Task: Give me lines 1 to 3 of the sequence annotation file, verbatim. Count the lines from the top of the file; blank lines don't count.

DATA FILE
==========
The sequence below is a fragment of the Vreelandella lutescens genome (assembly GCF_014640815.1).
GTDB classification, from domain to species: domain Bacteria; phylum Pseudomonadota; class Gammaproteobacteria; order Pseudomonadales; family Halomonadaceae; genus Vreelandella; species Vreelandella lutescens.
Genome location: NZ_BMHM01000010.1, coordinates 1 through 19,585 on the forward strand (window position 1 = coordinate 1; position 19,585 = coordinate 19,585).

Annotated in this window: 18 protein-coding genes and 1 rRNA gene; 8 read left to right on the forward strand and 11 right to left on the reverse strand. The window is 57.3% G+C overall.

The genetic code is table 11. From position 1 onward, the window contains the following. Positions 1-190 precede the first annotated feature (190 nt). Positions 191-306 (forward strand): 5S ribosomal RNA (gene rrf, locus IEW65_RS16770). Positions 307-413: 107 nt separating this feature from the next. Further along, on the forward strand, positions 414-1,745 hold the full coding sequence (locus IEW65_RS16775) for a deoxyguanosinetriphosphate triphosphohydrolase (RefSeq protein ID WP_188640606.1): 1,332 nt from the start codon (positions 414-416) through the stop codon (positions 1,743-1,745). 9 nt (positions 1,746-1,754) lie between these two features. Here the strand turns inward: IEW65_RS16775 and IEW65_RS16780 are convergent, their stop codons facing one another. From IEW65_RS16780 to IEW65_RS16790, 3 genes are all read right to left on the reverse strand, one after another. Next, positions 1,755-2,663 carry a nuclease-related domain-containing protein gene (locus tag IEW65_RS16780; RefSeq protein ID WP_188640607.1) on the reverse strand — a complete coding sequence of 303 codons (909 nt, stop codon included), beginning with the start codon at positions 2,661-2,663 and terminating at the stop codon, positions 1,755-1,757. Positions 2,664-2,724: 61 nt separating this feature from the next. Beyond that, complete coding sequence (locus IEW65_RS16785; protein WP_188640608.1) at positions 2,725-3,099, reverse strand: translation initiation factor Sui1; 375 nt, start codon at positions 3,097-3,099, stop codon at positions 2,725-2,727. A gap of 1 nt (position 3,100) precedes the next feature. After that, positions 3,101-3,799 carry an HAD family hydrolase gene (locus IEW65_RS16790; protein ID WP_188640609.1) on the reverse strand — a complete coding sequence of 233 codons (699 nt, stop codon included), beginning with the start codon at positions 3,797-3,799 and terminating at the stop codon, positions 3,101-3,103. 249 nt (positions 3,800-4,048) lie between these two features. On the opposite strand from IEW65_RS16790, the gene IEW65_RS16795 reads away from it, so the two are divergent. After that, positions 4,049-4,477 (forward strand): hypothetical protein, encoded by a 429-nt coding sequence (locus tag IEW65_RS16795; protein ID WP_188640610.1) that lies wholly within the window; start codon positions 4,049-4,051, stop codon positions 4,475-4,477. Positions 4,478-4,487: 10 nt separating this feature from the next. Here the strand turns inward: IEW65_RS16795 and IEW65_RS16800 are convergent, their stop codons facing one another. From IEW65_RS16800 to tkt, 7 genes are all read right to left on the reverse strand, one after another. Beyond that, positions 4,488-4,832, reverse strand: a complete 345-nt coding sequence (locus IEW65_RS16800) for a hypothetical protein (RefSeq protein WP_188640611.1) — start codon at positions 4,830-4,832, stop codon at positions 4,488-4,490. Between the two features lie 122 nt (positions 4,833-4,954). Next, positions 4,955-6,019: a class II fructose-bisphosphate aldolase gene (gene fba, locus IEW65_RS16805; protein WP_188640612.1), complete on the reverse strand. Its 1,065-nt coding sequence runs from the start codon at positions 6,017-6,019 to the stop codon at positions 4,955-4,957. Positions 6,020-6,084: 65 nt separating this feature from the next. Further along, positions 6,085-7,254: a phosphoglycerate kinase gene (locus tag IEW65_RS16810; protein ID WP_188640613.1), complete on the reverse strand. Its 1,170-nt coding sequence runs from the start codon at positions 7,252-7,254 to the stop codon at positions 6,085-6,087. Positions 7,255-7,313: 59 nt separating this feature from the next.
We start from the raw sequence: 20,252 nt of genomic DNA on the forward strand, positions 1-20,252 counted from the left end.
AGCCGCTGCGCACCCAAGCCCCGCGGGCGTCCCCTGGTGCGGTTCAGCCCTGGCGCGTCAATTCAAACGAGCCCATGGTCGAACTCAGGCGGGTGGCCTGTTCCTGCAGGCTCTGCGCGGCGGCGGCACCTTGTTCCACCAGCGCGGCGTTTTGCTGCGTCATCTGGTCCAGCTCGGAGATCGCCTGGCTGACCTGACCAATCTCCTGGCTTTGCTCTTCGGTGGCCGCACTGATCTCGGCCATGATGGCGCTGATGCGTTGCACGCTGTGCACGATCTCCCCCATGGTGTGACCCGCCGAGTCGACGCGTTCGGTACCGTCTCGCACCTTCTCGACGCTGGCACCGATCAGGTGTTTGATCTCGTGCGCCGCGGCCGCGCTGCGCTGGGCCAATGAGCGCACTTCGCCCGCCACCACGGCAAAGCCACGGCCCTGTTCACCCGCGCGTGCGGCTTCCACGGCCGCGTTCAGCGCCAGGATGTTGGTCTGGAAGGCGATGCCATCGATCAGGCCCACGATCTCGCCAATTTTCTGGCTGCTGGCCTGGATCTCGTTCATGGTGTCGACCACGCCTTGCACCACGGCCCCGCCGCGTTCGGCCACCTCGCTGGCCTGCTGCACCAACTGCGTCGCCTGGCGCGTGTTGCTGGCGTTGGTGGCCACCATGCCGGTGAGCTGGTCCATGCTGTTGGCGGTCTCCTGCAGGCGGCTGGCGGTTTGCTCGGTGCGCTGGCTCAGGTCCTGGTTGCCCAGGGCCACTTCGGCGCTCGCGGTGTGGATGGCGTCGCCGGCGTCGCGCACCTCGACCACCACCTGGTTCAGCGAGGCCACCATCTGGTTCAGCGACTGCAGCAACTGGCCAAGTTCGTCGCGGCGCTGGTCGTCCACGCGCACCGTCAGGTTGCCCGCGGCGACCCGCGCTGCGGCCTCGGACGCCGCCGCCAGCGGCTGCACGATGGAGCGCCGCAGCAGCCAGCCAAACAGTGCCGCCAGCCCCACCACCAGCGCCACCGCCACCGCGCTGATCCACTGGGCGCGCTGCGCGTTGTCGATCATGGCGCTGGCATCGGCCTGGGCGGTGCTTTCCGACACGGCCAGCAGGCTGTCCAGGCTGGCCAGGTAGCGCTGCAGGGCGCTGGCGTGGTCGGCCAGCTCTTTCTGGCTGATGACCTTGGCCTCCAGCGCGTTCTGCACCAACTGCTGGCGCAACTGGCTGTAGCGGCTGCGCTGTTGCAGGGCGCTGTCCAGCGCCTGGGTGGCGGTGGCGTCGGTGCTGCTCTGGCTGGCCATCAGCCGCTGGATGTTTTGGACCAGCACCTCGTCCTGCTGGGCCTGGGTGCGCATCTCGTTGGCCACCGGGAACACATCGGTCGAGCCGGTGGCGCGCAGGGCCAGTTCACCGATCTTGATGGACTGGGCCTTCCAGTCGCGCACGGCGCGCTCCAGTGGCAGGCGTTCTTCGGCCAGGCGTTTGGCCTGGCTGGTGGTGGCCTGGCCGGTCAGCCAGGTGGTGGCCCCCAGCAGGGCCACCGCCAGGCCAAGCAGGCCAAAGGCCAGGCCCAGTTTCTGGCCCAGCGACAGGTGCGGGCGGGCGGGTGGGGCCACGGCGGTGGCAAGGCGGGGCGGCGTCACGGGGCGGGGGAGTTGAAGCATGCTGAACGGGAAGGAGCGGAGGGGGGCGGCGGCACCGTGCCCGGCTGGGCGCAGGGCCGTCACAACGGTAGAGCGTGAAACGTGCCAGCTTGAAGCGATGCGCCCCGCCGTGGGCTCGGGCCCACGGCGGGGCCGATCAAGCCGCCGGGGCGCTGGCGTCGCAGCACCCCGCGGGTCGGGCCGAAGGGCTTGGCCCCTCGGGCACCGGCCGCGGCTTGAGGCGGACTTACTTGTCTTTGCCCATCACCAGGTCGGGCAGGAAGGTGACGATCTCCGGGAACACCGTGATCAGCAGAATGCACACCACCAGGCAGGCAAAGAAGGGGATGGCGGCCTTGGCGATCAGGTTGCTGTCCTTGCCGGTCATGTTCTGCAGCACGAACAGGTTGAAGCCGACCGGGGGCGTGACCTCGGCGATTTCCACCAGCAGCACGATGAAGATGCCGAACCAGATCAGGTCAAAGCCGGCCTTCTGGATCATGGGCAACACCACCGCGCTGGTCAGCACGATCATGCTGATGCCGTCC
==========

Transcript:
The sequence below is a fragment of the Vreelandella lutescens genome (assembly GCF_014640815.1).
GTDB classification, from domain to species: domain Bacteria; phylum Pseudomonadota; class Gammaproteobacteria; order Pseudomonadales; family Halomonadaceae; genus Vreelandella; species Vreelandella lutescens.
Genome location: NZ_BMHM01000010.1, coordinates 1 through 19,585 on the forward strand (window position 1 = coordinate 1; position 19,585 = coordinate 19,585).